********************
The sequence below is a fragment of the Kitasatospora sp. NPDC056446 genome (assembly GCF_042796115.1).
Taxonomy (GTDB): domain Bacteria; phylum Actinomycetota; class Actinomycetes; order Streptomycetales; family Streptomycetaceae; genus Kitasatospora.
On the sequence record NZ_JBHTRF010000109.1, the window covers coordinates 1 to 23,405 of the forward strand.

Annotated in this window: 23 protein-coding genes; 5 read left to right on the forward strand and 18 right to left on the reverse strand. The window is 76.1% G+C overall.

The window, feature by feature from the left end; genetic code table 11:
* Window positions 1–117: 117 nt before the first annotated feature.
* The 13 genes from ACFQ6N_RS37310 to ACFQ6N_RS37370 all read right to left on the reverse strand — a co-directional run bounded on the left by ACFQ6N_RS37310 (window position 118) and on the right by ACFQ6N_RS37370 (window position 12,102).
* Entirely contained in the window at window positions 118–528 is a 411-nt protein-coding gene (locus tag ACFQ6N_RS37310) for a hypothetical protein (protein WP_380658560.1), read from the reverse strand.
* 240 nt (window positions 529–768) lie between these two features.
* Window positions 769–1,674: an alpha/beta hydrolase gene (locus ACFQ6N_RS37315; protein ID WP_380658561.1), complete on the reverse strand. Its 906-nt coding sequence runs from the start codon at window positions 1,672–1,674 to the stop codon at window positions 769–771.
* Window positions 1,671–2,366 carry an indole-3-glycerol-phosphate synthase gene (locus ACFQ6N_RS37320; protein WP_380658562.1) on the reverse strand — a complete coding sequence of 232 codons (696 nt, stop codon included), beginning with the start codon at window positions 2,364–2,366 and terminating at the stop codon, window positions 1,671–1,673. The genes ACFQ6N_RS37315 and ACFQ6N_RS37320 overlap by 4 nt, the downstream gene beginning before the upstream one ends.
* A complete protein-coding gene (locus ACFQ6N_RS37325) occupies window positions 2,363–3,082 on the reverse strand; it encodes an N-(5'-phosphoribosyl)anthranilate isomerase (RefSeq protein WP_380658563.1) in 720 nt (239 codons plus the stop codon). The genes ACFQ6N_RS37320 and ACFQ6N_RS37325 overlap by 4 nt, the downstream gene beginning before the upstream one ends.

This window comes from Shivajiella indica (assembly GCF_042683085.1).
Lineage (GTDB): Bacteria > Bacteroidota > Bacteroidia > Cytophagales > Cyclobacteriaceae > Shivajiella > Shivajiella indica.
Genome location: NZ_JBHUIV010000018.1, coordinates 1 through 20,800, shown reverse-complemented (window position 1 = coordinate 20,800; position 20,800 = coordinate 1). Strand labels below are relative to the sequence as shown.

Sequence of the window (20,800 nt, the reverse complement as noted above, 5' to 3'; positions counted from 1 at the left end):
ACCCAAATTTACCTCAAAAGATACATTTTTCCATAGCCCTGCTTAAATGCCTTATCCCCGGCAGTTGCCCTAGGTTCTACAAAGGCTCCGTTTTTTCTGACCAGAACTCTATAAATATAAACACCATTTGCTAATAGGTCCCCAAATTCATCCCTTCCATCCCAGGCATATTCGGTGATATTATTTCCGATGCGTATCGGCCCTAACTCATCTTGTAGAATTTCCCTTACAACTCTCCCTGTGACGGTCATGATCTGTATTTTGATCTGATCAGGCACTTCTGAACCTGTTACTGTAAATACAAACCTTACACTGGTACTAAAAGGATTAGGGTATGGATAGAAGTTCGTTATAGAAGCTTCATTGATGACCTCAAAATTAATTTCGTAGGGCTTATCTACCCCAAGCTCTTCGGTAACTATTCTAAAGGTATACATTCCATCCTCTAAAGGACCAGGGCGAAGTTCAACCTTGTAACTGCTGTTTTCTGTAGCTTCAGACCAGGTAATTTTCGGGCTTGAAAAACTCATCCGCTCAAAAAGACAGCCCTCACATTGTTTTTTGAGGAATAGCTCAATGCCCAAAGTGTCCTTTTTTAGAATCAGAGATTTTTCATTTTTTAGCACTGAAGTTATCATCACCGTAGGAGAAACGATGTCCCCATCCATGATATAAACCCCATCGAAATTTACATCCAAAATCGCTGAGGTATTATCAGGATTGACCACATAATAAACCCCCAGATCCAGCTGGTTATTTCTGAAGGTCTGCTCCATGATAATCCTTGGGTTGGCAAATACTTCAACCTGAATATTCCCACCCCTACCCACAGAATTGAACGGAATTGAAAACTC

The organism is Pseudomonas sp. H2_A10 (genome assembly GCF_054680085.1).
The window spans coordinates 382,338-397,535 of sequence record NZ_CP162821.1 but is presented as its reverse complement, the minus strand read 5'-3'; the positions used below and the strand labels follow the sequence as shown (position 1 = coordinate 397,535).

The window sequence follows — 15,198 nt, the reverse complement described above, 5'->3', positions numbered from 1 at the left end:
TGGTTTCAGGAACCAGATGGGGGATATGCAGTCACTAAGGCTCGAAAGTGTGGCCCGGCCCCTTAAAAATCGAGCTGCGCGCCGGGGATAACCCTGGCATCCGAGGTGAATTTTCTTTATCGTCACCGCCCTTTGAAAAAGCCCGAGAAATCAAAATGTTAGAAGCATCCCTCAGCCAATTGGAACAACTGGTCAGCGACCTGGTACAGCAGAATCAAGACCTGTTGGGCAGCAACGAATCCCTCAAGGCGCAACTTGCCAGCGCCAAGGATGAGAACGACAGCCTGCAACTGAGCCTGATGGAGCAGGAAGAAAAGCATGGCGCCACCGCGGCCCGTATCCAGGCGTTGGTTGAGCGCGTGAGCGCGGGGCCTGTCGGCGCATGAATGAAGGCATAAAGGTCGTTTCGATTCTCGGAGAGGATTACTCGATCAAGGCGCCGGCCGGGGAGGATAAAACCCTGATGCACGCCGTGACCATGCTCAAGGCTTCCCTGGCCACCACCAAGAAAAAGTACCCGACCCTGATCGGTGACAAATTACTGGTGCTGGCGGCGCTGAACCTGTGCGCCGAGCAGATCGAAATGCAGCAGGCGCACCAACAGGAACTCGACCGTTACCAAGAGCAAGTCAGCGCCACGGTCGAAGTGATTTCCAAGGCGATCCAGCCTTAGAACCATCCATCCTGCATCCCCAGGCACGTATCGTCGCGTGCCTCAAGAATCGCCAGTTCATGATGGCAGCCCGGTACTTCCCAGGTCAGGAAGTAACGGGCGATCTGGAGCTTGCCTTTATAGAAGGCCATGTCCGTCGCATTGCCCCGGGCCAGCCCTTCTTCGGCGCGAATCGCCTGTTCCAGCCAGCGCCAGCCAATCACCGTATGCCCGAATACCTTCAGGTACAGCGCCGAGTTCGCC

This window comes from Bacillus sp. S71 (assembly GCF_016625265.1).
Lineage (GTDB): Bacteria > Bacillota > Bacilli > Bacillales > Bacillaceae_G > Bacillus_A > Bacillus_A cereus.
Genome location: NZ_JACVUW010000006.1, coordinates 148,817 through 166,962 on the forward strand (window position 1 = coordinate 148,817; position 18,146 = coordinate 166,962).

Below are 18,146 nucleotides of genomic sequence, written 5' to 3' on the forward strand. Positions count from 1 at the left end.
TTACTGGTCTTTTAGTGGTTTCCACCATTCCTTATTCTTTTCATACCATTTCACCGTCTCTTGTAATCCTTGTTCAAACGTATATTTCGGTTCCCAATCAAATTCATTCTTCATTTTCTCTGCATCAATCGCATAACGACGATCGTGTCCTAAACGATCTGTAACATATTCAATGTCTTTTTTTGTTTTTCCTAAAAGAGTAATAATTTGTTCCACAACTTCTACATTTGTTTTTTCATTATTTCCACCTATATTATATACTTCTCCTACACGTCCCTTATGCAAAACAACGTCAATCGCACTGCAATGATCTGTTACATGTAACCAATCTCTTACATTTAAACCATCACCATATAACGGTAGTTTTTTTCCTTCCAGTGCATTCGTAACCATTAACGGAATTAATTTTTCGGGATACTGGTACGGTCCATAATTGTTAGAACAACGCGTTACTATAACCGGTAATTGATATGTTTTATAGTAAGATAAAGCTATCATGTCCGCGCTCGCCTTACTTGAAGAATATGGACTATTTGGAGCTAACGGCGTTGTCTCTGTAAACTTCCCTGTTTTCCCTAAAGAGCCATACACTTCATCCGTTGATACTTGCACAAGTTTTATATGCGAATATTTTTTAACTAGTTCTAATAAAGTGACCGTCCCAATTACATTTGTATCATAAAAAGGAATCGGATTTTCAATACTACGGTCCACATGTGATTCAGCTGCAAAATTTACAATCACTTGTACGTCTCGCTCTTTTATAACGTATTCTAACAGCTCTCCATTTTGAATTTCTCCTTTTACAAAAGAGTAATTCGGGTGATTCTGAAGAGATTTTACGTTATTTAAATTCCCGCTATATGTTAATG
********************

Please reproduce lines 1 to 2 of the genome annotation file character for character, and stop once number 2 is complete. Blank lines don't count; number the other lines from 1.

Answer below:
The sequence below is a fragment of the Kitasatospora sp. NPDC056446 genome (assembly GCF_042796115.1).
Taxonomy (GTDB): domain Bacteria; phylum Actinomycetota; class Actinomycetes; order Streptomycetales; family Streptomycetaceae; genus Kitasatospora.